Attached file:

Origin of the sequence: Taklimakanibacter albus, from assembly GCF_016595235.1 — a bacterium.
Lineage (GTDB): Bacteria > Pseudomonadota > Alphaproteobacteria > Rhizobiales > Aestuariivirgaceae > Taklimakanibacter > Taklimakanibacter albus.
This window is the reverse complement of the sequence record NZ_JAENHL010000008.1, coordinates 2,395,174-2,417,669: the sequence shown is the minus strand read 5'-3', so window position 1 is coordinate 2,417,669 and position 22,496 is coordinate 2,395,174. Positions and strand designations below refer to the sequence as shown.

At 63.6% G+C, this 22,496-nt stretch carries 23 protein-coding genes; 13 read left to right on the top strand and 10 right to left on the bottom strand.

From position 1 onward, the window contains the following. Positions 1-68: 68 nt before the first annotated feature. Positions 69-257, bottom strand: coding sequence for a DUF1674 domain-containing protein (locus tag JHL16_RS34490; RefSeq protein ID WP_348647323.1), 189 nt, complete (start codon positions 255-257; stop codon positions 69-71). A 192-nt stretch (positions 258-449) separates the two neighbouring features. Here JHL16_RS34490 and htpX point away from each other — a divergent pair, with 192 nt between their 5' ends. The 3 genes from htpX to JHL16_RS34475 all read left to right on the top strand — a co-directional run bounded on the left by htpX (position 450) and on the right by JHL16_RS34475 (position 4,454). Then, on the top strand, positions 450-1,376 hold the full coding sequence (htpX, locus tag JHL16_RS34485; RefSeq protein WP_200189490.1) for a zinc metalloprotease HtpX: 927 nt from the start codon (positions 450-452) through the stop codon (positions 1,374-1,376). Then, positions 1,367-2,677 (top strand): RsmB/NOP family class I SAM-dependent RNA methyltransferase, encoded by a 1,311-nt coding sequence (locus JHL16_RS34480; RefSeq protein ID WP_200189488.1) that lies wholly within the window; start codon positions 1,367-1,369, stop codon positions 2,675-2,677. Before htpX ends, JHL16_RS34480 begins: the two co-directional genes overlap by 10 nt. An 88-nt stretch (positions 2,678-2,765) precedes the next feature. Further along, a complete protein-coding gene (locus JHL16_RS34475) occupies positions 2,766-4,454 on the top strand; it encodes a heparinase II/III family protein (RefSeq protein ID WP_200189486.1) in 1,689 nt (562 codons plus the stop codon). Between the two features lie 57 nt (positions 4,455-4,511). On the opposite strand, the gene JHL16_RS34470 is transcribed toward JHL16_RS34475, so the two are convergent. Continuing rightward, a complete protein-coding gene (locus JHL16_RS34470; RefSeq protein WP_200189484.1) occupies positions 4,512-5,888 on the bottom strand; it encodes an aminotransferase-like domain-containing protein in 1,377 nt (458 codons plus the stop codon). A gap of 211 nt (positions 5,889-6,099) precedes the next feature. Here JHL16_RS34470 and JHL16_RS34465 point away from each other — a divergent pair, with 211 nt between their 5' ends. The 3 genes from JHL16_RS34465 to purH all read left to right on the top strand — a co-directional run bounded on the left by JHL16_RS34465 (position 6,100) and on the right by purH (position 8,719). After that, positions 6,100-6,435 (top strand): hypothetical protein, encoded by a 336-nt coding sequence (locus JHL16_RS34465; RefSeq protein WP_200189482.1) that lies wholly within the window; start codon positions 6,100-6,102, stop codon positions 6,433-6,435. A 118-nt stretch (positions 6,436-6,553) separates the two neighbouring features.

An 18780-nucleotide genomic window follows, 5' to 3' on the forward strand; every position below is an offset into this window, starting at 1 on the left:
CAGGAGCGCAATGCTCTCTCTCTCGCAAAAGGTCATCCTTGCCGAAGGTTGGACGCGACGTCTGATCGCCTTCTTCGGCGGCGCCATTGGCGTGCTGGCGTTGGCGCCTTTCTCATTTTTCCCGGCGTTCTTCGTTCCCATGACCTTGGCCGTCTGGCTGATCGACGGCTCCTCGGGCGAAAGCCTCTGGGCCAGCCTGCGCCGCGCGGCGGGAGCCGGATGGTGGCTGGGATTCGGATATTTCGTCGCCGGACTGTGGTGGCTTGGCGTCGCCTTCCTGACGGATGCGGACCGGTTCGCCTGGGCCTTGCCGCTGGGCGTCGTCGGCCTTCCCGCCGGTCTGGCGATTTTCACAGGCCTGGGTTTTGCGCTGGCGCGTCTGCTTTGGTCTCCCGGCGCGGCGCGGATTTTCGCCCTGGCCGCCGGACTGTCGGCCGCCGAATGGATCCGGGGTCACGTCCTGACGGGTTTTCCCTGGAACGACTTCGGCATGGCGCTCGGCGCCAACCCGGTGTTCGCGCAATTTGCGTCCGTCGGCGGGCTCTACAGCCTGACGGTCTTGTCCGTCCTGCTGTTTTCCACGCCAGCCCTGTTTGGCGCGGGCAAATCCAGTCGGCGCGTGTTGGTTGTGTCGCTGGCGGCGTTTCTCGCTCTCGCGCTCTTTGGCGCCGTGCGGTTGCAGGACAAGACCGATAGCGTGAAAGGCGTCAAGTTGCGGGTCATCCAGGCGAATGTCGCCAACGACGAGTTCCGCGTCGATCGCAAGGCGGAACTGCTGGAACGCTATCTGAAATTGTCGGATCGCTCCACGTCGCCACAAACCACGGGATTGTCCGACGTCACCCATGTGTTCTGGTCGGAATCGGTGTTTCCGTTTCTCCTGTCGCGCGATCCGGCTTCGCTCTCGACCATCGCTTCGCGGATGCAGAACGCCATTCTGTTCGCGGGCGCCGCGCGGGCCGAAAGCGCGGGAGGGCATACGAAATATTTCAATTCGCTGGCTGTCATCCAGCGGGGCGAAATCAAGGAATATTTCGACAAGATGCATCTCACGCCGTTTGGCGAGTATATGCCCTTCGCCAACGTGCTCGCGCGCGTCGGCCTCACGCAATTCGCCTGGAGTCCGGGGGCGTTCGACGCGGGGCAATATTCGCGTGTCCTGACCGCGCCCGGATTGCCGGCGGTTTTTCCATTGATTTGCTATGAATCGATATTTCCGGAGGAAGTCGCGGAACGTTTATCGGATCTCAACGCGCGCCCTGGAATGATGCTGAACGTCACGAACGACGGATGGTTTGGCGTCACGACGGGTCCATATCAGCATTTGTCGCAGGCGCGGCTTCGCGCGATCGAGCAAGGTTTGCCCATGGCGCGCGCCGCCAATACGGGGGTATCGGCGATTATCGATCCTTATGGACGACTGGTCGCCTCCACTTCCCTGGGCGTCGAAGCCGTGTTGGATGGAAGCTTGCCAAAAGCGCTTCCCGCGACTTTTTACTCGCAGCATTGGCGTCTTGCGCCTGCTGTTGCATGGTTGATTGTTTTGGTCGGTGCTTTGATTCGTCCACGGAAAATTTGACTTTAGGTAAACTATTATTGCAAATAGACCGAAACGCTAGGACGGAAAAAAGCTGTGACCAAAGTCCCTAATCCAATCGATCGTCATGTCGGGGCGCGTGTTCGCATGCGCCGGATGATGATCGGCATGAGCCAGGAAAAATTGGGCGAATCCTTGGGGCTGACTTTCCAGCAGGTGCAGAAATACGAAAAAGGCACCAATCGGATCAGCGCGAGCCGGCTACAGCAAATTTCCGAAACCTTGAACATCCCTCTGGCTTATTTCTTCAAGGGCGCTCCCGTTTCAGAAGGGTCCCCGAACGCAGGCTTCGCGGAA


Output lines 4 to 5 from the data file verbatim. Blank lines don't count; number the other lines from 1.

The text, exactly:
At 63.6% G+C, this 22,496-nt stretch carries 23 protein-coding genes; 13 read left to right on the top strand and 10 right to left on the bottom strand.

From position 1 onward, the window contains the following. Positions 1-68: 68 nt before the first annotated feature. Positions 69-257, bottom strand: coding sequence for a DUF1674 domain-containing protein (locus tag JHL16_RS34490; RefSeq protein ID WP_348647323.1), 189 nt, complete (start codon positions 255-257; stop codon positions 69-71). A 192-nt stretch (positions 258-449) separates the two neighbouring features. Here JHL16_RS34490 and htpX point away from each other — a divergent pair, with 192 nt between their 5' ends. The 3 genes from htpX to JHL16_RS34475 all read left to right on the top strand — a co-directional run bounded on the left by htpX (position 450) and on the right by JHL16_RS34475 (position 4,454). Then, on the top strand, positions 450-1,376 hold the full coding sequence (htpX, locus tag JHL16_RS34485; RefSeq protein WP_200189490.1) for a zinc metalloprotease HtpX: 927 nt from the start codon (positions 450-452) through the stop codon (positions 1,374-1,376). Then, positions 1,367-2,677 (top strand): RsmB/NOP family class I SAM-dependent RNA methyltransferase, encoded by a 1,311-nt coding sequence (locus JHL16_RS34480; RefSeq protein ID WP_200189488.1) that lies wholly within the window; start codon positions 1,367-1,369, stop codon positions 2,675-2,677. Before htpX ends, JHL16_RS34480 begins: the two co-directional genes overlap by 10 nt. An 88-nt stretch (positions 2,678-2,765) precedes the next feature. Further along, a complete protein-coding gene (locus JHL16_RS34475) occupies positions 2,766-4,454 on the top strand; it encodes a heparinase II/III family protein (RefSeq protein ID WP_200189486.1) in 1,689 nt (562 codons plus the stop codon). Between the two features lie 57 nt (positions 4,455-4,511). On the opposite strand, the gene JHL16_RS34470 is transcribed toward JHL16_RS34475, so the two are convergent. Continuing rightward, a complete protein-coding gene (locus JHL16_RS34470; RefSeq protein WP_200189484.1) occupies positions 4,512-5,888 on the bottom strand; it encodes an aminotransferase-like domain-containing protein in 1,377 nt (458 codons plus the stop codon). A gap of 211 nt (positions 5,889-6,099) precedes the next feature. Here JHL16_RS34470 and JHL16_RS34465 point away from each other — a divergent pair, with 211 nt between their 5' ends. The 3 genes from JHL16_RS34465 to purH all read left to right on the top strand — a co-directional run bounded on the left by JHL16_RS34465 (position 6,100) and on the right by purH (position 8,719). After that, positions 6,100-6,435 (top strand): hypothetical protein, encoded by a 336-nt coding sequence (locus JHL16_RS34465; RefSeq protein WP_200189482.1) that lies wholly within the window; start codon positions 6,100-6,102, stop codon positions 6,433-6,435. A 118-nt stretch (positions 6,436-6,553) separates the two neighbouring features.